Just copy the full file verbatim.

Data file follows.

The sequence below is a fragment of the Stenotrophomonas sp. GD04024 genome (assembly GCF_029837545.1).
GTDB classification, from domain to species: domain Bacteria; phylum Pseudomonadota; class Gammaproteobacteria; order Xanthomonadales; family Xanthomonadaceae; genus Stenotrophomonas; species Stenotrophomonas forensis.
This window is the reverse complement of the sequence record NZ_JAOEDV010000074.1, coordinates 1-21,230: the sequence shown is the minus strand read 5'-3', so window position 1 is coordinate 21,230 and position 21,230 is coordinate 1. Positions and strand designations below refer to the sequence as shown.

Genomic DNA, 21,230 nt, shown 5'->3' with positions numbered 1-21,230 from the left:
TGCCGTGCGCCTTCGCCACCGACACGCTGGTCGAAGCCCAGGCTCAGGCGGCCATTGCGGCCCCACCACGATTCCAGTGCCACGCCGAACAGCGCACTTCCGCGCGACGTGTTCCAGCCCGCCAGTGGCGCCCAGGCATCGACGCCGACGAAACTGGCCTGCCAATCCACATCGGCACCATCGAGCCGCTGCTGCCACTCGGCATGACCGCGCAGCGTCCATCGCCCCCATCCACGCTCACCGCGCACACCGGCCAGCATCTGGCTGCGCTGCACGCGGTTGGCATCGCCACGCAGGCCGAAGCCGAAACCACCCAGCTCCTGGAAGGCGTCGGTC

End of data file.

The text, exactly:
The sequence below is a fragment of the Stenotrophomonas sp. GD04024 genome (assembly GCF_029837545.1).
GTDB classification, from domain to species: domain Bacteria; phylum Pseudomonadota; class Gammaproteobacteria; order Xanthomonadales; family Xanthomonadaceae; genus Stenotrophomonas; species Stenotrophomonas forensis.
This window is the reverse complement of the sequence record NZ_JAOEDV010000074.1, coordinates 1-21,230: the sequence shown is the minus strand read 5'-3', so window position 1 is coordinate 21,230 and position 21,230 is coordinate 1. Positions and strand designations below refer to the sequence as shown.

Genomic DNA, 21,230 nt, shown 5'->3' with positions numbered 1-21,230 from the left:
TGCCGTGCGCCTTCGCCACCGACACGCTGGTCGAAGCCCAGGCTCAGGCGGCCATTGCGGCCCCACCACGATTCCAGTGCCACGCCGAACAGCGCACTTCCGCGCGACGTGTTCCAGCCCGCCAGTGGCGCCCAGGCATCGACGCCGACGAAACTGGCCTGCCAATCCACATCGGCACCATCGAGCCGCTGCTGCCACTCGGCATGACCGCGCAGCGTCCATCGCCCCCATCCACGCTCACCGCGCACACCGGCCAGCATCTGGCTGCGCTGCACGCGGTTGGCATCGCCACGCAGGCCGAAGCCGAAACCACCCAGCTCCTGGAAGGCGTCGGTC